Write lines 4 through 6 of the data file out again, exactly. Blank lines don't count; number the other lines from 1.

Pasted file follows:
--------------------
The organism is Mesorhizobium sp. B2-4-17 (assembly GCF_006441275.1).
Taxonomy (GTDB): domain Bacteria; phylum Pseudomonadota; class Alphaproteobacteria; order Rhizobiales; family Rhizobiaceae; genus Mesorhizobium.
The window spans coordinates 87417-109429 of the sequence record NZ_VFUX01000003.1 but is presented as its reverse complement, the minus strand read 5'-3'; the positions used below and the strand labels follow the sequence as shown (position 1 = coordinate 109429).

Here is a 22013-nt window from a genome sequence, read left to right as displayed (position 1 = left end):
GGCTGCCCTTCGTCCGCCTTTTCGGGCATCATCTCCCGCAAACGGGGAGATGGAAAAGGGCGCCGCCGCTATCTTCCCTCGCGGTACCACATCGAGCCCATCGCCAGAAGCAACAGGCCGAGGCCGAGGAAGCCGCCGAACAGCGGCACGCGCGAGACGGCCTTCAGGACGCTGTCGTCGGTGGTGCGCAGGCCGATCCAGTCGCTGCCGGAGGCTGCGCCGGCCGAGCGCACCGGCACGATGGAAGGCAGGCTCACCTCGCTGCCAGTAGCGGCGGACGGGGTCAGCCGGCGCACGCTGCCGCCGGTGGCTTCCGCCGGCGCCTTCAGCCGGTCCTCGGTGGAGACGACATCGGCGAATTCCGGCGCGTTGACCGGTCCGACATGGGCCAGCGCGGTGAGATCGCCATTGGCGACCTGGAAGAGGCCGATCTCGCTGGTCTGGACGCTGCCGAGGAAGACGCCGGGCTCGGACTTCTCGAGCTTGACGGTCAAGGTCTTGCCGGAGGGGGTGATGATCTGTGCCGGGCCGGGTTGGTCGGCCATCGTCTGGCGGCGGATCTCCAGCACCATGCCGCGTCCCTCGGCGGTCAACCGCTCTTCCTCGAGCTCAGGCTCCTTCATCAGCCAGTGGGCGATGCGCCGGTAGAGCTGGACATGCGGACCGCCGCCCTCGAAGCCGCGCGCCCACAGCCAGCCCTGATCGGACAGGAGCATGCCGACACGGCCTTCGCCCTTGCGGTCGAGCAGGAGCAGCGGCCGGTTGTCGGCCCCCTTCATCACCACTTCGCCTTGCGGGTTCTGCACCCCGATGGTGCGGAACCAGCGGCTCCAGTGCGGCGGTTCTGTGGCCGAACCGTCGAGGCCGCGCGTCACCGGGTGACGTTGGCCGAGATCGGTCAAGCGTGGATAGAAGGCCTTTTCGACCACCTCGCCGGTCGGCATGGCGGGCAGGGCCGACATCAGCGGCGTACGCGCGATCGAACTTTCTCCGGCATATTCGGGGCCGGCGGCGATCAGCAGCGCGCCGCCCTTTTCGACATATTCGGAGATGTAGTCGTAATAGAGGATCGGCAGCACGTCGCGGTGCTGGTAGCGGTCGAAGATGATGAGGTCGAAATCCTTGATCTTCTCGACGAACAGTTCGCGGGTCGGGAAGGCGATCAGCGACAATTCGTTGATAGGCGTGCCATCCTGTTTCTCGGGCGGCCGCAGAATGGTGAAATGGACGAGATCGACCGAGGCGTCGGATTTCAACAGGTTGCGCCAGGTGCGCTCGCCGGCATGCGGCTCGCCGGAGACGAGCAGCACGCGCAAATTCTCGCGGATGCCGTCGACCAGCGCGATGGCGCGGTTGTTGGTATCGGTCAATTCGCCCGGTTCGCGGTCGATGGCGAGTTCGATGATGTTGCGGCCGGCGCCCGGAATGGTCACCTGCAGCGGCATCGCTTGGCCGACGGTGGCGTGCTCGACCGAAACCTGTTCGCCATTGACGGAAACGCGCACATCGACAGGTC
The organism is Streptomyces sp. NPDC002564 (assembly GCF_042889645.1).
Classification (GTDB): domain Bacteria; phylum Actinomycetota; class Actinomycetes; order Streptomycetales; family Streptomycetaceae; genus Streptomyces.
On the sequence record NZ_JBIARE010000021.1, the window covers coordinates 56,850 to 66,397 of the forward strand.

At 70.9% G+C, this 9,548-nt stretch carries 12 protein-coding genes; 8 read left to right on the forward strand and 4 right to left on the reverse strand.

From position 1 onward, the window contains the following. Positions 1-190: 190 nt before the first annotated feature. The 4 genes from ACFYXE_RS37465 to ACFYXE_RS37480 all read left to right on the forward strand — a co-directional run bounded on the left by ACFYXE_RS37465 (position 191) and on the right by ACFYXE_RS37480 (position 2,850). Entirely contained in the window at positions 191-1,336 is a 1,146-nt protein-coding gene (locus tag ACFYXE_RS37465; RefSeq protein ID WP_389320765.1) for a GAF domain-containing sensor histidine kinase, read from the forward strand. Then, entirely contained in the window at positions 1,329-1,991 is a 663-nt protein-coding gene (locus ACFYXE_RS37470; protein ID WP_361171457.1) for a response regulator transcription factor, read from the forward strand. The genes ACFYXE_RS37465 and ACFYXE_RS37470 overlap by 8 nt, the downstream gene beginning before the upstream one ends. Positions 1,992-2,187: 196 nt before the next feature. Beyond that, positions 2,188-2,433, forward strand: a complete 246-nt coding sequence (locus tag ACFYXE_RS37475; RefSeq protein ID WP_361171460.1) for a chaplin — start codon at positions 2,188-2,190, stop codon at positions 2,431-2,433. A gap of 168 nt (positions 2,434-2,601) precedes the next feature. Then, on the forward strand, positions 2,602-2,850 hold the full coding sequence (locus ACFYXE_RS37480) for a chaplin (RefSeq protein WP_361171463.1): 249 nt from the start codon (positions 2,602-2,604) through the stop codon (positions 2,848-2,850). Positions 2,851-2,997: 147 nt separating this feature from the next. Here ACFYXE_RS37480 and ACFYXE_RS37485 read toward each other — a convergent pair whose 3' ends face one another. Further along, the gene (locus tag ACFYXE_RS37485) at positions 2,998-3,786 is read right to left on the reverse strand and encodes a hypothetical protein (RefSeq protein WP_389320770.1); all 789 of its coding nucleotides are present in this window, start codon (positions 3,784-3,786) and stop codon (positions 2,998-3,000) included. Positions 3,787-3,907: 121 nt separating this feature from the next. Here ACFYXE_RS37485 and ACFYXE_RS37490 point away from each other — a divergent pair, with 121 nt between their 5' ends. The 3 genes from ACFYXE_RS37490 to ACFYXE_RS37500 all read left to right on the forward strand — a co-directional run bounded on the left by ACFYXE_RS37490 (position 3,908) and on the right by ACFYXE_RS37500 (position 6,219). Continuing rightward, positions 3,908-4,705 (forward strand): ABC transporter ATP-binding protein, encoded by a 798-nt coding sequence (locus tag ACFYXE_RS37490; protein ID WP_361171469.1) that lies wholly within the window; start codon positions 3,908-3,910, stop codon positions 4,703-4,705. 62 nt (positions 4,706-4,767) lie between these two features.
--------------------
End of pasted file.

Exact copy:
Here is a 22013-nt window from a genome sequence, read left to right as displayed (position 1 = left end):
GGCTGCCCTTCGTCCGCCTTTTCGGGCATCATCTCCCGCAAACGGGGAGATGGAAAAGGGCGCCGCCGCTATCTTCCCTCGCGGTACCACATCGAGCCCATCGCCAGAAGCAACAGGCCGAGGCCGAGGAAGCCGCCGAACAGCGGCACGCGCGAGACGGCCTTCAGGACGCTGTCGTCGGTGGTGCGCAGGCCGATCCAGTCGCTGCCGGAGGCTGCGCCGGCCGAGCGCACCGGCACGATGGAAGGCAGGCTCACCTCGCTGCCAGTAGCGGCGGACGGGGTCAGCCGGCGCACGCTGCCGCCGGTGGCTTCCGCCGGCGCCTTCAGCCGGTCCTCGGTGGAGACGACATCGGCGAATTCCGGCGCGTTGACCGGTCCGACATGGGCCAGCGCGGTGAGATCGCCATTGGCGACCTGGAAGAGGCCGATCTCGCTGGTCTGGACGCTGCCGAGGAAGACGCCGGGCTCGGACTTCTCGAGCTTGACGGTCAAGGTCTTGCCGGAGGGGGTGATGATCTGTGCCGGGCCGGGTTGGTCGGCCATCGTCTGGCGGCGGATCTCCAGCACCATGCCGCGTCCCTCGGCGGTCAACCGCTCTTCCTCGAGCTCAGGCTCCTTCATCAGCCAGTGGGCGATGCGCCGGTAGAGCTGGACATGCGGACCGCCGCCCTCGAAGCCGCGCGCCCACAGCCAGCCCTGATCGGACAGGAGCATGCCGACACGGCCTTCGCCCTTGCGGTCGAGCAGGAGCAGCGGCCGGTTGTCGGCCCCCTTCATCACCACTTCGCCTTGCGGGTTCTGCACCCCGATGGTGCGGAACCAGCGGCTCCAGTGCGGCGGTTCTGTGGCCGAACCGTCGAGGCCGCGCGTCACCGGGTGACGTTGGCCGAGATCGGTCAAGCGTGGATAGAAGGCCTTTTCGACCACCTCGCCGGTCGGCATGGCGGGCAGGGCCGACATCAGCGGCGTACGCGCGATCGAACTTTCTCCGGCATATTCGGGGCCGGCGGCGATCAGCAGCGCGCCGCCCTTTTCGACATATTCGGAGATGTAGTCGTAATAGAGGATCGGCAGCACGTCGCGGTGCTGGTAGCGGTCGAAGATGATGAGGTCGAAATCCTTGATCTTCTCGACGAACAGTTCGCGGGTCGGGAAGGCGATCAGCGACAATTCGTTGATAGGCGTGCCATCCTGTTTCTCGGGCGGCCGCAGAATGGTGAAATGGACGAGATCGACCGAGGCGTCGGATTTCAACAGGTTGCGCCAGGTGCGCTCGCCGGCATGCGGCTCGCCGGAGACGAGCAGCACGCGCAAATTCTCGCGGATGCCGTCGACCAGCGCGATGGCGCGGTTGTTGGTATCGGTCAATTCGCCCGGTTCGCGGTCGATGGCGAGTTCGATGATGTTGCGGCCGGCGCCCGGAATGGTCACCTGCAGCGGCATCGCTTGGCCGACGGTGGCGTGCTCGACCGAAACCTGTTCGCCATTGACGGAAACGCGCACATCGACAGGTC
The organism is Streptomyces sp. NPDC002564 (assembly GCF_042889645.1).